Jackson Haskamp smiles next to his mom at the move-in headquarters in the Hearnes Center.
Jackson Haskamp smiles next to his mom, Denise, at the move-in headquarters in the Hearnes Center. Photo by Michael Boyer

Jackson Haskamp

Hometown: Glasgow, Missouri
Major: Computer science

Growing up 45 minutes from Columbia in Glasgow, Missouri, Jackson Haskamp always had his eye on Mizzou. 

He knew he wanted a degree in computer science, a particular area of strength for MU. After being accepted into the Honors College and knowing a few high school friends were at Mizzou, Haskamp’s choice was easy. The fact that there’s a rock climbing club here sealed the deal. 

Haskamp’s mother, Denise Aholt Haskamp, BS Acc ’91, is excited to see her son follow in her footsteps. 

“I just want him to plug into campus, complete his degree in four years, find a good job and flourish, she says.

Jordyn Hollander digs for her student ID with her mom, Jill.
Jordyn Hollander, left, and her mom, Jill, search for Jordyn’s Student ID so she can enter her room in Gateway Hall on Move-In Day. Photo by Julia Hansen

Jordyn Hollander

Hometown: Wildwood, Missouri
Major: Animal sciences

Jordyn Hollander woke up Wednesday morning in her Wildwood, Missouri, home and told her mom, “I’m ready!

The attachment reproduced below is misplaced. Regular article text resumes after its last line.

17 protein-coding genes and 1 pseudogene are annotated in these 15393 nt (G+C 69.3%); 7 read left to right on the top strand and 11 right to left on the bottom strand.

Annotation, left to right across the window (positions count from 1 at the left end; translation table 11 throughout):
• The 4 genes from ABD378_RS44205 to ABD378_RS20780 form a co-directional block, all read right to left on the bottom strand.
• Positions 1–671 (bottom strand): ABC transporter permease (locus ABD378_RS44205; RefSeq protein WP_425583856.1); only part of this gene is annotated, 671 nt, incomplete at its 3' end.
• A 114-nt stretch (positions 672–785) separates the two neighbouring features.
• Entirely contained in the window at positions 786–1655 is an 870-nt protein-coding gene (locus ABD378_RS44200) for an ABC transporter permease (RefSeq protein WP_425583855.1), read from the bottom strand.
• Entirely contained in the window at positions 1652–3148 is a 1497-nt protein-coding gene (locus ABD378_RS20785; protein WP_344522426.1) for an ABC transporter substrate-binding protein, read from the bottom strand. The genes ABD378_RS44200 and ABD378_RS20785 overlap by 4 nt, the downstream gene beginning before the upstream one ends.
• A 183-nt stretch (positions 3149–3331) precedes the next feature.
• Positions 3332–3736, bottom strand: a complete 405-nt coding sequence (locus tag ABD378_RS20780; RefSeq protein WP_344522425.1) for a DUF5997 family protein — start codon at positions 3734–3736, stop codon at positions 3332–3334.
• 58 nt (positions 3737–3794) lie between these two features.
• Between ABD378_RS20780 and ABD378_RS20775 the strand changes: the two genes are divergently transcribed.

“I’m not! replied her mom, Jill. 

“It hasn’t hit me yet, she says, waiting for her daughter outside of her new residence in Gateway Hall on Move-In Day.

Jordyn, despite feeling a little nervous, was eager to start the semester and dive into her classes. She is majoring in animal sciences and hopes to go to veterinary school. 

The move-in volunteers helped her get situated in her room much faster than she thought possible. “They were great, Jordyn says. “I didn’t expect them to help us unload everything.

Kaleb Lowe poses with his parents in front of a giant, inflatable tiger head
Kaleb Lowe poses with his parents, Kendrick, left, and Avary, in front of a giant, inflatable tiger head in move-in headquarters in the Hearnes Center. Photo by Michael Boyer

Kaleb Lowe

Hometown: Atlanta
Major: Nursing

Kaleb Lowe’s welcome to Mizzou began far from Columbia. 

He met a Student Ambassador at a recruitment event in his native Atlanta, and the two hit it off. She said if he ever wanted to visit campus she would show him around.